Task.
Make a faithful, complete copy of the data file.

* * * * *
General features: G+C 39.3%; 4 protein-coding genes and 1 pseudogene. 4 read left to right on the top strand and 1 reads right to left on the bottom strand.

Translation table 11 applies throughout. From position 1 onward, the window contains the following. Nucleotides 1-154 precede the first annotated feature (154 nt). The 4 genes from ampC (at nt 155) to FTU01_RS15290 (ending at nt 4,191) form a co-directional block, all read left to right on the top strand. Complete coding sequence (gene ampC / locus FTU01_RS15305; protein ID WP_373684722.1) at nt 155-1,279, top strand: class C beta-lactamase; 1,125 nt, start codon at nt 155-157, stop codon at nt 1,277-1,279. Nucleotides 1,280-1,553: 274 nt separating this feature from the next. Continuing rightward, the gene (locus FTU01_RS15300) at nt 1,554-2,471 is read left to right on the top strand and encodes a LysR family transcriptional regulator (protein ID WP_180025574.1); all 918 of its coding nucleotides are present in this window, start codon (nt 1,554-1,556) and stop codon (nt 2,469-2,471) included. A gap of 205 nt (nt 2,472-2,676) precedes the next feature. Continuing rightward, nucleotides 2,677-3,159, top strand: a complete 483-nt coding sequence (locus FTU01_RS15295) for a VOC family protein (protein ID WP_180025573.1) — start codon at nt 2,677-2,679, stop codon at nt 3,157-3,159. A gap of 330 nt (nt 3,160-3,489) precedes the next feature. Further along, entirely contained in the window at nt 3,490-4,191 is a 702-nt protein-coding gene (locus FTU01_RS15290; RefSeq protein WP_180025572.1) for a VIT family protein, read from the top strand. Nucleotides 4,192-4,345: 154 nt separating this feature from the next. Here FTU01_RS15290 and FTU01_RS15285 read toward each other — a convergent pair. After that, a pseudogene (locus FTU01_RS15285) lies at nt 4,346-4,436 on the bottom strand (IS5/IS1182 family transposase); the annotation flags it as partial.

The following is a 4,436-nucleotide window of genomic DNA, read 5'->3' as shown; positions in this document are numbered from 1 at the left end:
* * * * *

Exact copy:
General features: G+C 39.3%; 4 protein-coding genes and 1 pseudogene. 4 read left to right on the top strand and 1 reads right to left on the bottom strand.

Translation table 11 applies throughout. From position 1 onward, the window contains the following. Nucleotides 1-154 precede the first annotated feature (154 nt). The 4 genes from ampC (at nt 155) to FTU01_RS15290 (ending at nt 4,191) form a co-directional block, all read left to right on the top strand. Complete coding sequence (gene ampC / locus FTU01_RS15305; protein ID WP_373684722.1) at nt 155-1,279, top strand: class C beta-lactamase; 1,125 nt, start codon at nt 155-157, stop codon at nt 1,277-1,279. Nucleotides 1,280-1,553: 274 nt separating this feature from the next. Continuing rightward, the gene (locus FTU01_RS15300) at nt 1,554-2,471 is read left to right on the top strand and encodes a LysR family transcriptional regulator (protein ID WP_180025574.1); all 918 of its coding nucleotides are present in this window, start codon (nt 1,554-1,556) and stop codon (nt 2,469-2,471) included. A gap of 205 nt (nt 2,472-2,676) precedes the next feature. Continuing rightward, nucleotides 2,677-3,159, top strand: a complete 483-nt coding sequence (locus FTU01_RS15295) for a VOC family protein (protein ID WP_180025573.1) — start codon at nt 2,677-2,679, stop codon at nt 3,157-3,159. A gap of 330 nt (nt 3,160-3,489) precedes the next feature. Further along, entirely contained in the window at nt 3,490-4,191 is a 702-nt protein-coding gene (locus FTU01_RS15290; RefSeq protein WP_180025572.1) for a VIT family protein, read from the top strand. Nucleotides 4,192-4,345: 154 nt separating this feature from the next. Here FTU01_RS15290 and FTU01_RS15285 read toward each other — a convergent pair. After that, a pseudogene (locus FTU01_RS15285) lies at nt 4,346-4,436 on the bottom strand (IS5/IS1182 family transposase); the annotation flags it as partial.

The following is a 4,436-nucleotide window of genomic DNA, read 5'->3' as shown; positions in this document are numbered from 1 at the left end: